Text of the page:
In this issue

Jonathan Tobin: Defending the Right to a Jewish State

Heather Hale: Compliment your kids without giving them big heads

Megan Shauri: 10 ways you are ruining your own happiness

Carolyn Bigda: 8 Best Dividend Stocks for 2015

Kiplinger's Personal Finance editors: 7 Things You Didn't Know About Paying Off Student Loans

Samantha Olson: The Crucial Mistake 55% Of Parents Are Making At Their Baby's Bedtime

Densie Well, Ph.D., R.D. Open your eyes to yellow vegetables

The Kosher Gourmet by Megan Gordon With its colorful cache of purples and oranges and reds, COLLARD GREEN SLAW is a marvelous mood booster --- not to mention just downright delish
April 18, 2014

Rabbi Yonason Goldson: Clarifying one of the greatest philosophical conundrums in theology

Caroline B. Glick: The disappearance of US will

Megan Wallgren: 10 things I've learned from my teenagers

Lizette Borreli: Green Tea Boosts Brain Power, May Help Treat Dementia

John Ericson: Trying hard to be 'positive' but never succeeding? Blame Your Brain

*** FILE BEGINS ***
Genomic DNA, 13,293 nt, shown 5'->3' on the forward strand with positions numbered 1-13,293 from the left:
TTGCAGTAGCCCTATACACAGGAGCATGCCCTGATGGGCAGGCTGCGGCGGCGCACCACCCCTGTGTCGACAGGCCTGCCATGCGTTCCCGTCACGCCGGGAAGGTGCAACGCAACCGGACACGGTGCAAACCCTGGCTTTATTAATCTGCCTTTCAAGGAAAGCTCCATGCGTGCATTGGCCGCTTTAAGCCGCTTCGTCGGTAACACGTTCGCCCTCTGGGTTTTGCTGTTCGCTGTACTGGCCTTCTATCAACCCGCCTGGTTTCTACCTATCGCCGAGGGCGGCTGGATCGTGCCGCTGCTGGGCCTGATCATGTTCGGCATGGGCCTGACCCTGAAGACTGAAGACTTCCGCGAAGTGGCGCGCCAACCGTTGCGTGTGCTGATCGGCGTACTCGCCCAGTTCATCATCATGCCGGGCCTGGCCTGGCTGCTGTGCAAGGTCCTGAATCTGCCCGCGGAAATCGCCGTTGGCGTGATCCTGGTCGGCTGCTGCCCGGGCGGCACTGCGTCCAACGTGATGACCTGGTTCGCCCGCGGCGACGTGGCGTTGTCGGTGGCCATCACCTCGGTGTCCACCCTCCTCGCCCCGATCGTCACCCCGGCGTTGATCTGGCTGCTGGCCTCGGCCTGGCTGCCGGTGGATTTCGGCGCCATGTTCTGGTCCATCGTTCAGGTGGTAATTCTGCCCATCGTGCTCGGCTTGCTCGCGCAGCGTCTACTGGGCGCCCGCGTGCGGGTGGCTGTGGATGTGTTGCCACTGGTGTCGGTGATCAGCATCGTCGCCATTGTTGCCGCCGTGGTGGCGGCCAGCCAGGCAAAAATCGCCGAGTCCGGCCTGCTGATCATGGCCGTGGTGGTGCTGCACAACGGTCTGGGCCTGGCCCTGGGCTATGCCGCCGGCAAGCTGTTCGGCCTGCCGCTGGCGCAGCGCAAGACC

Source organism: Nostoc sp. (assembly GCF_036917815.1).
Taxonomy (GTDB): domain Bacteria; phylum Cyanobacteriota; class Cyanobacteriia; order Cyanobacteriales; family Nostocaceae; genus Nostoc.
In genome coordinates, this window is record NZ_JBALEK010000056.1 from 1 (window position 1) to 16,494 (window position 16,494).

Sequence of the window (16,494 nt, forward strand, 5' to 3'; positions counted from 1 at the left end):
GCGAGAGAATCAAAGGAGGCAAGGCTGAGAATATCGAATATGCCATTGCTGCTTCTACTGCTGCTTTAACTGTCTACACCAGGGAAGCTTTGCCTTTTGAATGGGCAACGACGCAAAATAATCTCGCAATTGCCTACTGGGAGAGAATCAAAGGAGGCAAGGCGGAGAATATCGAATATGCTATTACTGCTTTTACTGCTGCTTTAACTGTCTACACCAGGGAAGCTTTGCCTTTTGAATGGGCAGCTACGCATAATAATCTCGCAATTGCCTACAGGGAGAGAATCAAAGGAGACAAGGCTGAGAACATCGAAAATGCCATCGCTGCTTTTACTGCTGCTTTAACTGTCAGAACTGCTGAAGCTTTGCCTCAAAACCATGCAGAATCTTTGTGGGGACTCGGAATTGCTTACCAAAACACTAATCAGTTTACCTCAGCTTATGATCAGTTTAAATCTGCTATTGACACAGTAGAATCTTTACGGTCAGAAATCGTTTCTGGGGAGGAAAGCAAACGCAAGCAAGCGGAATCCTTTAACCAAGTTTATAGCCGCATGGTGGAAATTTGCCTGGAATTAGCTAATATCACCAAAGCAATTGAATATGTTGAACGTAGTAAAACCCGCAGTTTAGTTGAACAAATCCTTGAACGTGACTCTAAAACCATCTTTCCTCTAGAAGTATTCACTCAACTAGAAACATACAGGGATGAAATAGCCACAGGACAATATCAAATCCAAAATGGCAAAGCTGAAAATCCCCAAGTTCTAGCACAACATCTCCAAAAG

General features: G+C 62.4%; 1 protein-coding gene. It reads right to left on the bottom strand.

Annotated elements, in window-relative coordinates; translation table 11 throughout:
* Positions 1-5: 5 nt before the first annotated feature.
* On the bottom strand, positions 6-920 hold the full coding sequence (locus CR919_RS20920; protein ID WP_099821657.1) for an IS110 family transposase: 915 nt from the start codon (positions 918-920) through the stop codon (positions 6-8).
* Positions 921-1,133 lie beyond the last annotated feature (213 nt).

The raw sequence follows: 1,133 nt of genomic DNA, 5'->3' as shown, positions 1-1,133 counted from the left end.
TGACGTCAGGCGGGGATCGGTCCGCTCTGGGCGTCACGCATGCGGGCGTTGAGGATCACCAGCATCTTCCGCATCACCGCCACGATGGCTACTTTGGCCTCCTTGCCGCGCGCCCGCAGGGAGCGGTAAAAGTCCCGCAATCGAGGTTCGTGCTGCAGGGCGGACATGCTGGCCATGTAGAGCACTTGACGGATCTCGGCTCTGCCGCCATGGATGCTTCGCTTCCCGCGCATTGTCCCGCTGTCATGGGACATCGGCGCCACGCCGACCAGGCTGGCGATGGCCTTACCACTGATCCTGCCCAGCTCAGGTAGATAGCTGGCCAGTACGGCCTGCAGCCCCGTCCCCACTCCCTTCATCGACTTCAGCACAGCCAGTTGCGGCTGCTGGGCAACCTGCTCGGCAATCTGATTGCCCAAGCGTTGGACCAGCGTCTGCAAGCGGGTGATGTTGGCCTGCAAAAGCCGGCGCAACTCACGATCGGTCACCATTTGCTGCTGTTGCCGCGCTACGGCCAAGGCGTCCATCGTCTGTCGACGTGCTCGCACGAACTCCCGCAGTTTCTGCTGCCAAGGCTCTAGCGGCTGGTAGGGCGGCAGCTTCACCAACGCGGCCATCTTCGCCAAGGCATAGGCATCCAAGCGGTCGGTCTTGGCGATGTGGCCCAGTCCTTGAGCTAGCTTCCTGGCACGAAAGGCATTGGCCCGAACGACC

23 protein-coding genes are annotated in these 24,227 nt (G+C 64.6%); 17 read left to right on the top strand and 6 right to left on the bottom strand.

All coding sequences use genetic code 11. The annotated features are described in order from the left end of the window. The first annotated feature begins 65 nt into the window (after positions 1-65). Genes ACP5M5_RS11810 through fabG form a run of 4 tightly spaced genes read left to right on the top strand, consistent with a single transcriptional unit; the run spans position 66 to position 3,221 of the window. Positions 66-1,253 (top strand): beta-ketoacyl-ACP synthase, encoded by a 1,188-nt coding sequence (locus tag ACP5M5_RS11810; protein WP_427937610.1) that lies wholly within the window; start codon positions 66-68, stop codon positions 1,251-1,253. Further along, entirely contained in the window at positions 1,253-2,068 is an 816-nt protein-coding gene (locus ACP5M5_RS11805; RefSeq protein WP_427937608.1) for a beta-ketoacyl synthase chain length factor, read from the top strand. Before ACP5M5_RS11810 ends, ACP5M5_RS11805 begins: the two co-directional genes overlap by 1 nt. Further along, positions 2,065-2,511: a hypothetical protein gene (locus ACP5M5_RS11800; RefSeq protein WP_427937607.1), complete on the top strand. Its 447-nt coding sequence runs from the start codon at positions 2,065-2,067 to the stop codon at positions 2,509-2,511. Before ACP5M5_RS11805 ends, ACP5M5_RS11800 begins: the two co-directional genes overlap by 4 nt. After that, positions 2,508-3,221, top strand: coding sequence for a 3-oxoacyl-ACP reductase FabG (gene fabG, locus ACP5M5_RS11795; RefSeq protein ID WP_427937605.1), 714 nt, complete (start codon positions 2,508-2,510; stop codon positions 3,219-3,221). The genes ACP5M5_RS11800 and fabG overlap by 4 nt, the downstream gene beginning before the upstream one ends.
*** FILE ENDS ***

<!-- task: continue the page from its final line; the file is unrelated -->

The Kosher Gourmet by Julie Rothman Almondy, flourless torta del re (Italian king's cake), has royal roots, is simple to make, . . . but devour it because it's simply delicious

April 14, 2014

Rabbi Dr Naftali Brawer: Passover frees us from the tyranny of time

Greg Crosby: Passing Over Religion

Eric Schulzke: First degree: How America really recovered from a murder epidemic

Georgia Lee: When love is not enough: Teaching your kids about the realities of adult relationships

Cameron Huddleston: Freebies for Your Lawn and Garden

Gordon Pape: How you can tell if your financial adviser is setting you up for potential ruin

Dana Dovey: Up to 500,000 people die each year from hepatitis C-related liver disease. New Treatment Has Over 90% Success Rate

Justin Caba: Eating Watermelon Can Help Control High Blood Pressure

The Kosher Gourmet by Joshua E. London and Lou Marmon Don't dare pass over these Pesach picks for Manischewitz!

April 11, 2014